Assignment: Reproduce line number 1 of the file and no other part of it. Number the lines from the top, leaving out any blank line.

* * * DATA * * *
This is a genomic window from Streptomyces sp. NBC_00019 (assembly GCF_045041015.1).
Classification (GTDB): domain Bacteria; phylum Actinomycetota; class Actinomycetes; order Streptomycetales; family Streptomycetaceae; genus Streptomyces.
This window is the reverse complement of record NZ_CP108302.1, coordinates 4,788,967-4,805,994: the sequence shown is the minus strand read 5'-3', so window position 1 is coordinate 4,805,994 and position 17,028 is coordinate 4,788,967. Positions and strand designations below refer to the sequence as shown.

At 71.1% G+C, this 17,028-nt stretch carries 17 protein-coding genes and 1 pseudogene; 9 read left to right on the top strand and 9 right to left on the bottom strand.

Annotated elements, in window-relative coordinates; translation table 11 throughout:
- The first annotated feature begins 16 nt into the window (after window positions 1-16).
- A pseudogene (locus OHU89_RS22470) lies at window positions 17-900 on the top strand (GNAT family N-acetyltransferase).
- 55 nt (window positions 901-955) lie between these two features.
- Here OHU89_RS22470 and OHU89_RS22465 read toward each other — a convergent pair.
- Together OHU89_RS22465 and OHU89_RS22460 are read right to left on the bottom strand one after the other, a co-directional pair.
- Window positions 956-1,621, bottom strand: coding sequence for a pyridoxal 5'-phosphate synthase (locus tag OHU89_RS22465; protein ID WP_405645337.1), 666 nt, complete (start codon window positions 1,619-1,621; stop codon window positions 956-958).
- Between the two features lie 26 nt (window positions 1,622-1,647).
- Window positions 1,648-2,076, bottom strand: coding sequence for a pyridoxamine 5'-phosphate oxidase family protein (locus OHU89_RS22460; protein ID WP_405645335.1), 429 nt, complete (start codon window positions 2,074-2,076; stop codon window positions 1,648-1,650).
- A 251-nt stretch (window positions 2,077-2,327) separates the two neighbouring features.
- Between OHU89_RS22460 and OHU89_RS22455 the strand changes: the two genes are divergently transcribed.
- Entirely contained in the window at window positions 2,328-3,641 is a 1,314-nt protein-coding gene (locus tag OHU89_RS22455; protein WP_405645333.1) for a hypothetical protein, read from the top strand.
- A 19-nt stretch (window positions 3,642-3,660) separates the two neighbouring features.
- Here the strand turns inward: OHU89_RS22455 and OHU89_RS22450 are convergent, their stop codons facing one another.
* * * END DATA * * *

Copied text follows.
This is a genomic window from Streptomyces sp. NBC_00019 (assembly GCF_045041015.1).